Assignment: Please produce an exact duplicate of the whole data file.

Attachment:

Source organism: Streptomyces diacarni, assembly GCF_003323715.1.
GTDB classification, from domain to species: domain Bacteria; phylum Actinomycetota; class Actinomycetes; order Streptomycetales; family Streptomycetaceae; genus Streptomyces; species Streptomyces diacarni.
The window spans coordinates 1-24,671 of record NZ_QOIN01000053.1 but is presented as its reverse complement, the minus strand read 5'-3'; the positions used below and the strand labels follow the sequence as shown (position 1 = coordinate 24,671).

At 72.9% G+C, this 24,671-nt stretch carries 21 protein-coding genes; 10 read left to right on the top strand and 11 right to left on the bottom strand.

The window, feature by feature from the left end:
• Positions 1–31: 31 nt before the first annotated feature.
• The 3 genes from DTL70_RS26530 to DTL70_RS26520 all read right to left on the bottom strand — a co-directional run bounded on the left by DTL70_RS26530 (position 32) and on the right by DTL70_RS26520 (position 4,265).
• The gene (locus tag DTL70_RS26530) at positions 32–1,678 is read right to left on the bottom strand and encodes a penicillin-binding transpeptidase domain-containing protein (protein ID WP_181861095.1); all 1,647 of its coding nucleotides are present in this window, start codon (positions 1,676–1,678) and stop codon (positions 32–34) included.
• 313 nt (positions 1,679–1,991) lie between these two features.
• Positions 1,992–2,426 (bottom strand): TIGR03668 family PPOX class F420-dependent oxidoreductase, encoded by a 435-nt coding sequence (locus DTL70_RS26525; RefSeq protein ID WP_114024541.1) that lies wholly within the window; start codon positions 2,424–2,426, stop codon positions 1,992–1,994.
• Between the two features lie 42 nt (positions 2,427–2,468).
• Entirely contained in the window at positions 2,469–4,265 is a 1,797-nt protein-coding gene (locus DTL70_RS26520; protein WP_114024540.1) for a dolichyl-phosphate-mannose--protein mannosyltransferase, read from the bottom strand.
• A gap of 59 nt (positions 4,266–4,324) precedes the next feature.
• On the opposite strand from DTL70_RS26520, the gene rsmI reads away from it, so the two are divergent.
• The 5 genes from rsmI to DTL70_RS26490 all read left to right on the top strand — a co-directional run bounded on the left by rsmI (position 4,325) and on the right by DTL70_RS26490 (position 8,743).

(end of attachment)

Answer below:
Source organism: Streptomyces diacarni, assembly GCF_003323715.1.
GTDB classification, from domain to species: domain Bacteria; phylum Actinomycetota; class Actinomycetes; order Streptomycetales; family Streptomycetaceae; genus Streptomyces; species Streptomyces diacarni.
The window spans coordinates 1-24,671 of record NZ_QOIN01000053.1 but is presented as its reverse complement, the minus strand read 5'-3'; the positions used below and the strand labels follow the sequence as shown (position 1 = coordinate 24,671).

At 72.9% G+C, this 24,671-nt stretch carries 21 protein-coding genes; 10 read left to right on the top strand and 11 right to left on the bottom strand.

The window, feature by feature from the left end:
• Positions 1–31: 31 nt before the first annotated feature.
• The 3 genes from DTL70_RS26530 to DTL70_RS26520 all read right to left on the bottom strand — a co-directional run bounded on the left by DTL70_RS26530 (position 32) and on the right by DTL70_RS26520 (position 4,265).
• The gene (locus tag DTL70_RS26530) at positions 32–1,678 is read right to left on the bottom strand and encodes a penicillin-binding transpeptidase domain-containing protein (protein ID WP_181861095.1); all 1,647 of its coding nucleotides are present in this window, start codon (positions 1,676–1,678) and stop codon (positions 32–34) included.
• 313 nt (positions 1,679–1,991) lie between these two features.
• Positions 1,992–2,426 (bottom strand): TIGR03668 family PPOX class F420-dependent oxidoreductase, encoded by a 435-nt coding sequence (locus DTL70_RS26525; RefSeq protein ID WP_114024541.1) that lies wholly within the window; start codon positions 2,424–2,426, stop codon positions 1,992–1,994.
• Between the two features lie 42 nt (positions 2,427–2,468).
• Entirely contained in the window at positions 2,469–4,265 is a 1,797-nt protein-coding gene (locus DTL70_RS26520; protein WP_114024540.1) for a dolichyl-phosphate-mannose--protein mannosyltransferase, read from the bottom strand.
• A gap of 59 nt (positions 4,266–4,324) precedes the next feature.
• On the opposite strand from DTL70_RS26520, the gene rsmI reads away from it, so the two are divergent.
• The 5 genes from rsmI to DTL70_RS26490 all read left to right on the top strand — a co-directional run bounded on the left by rsmI (position 4,325) and on the right by DTL70_RS26490 (position 8,743).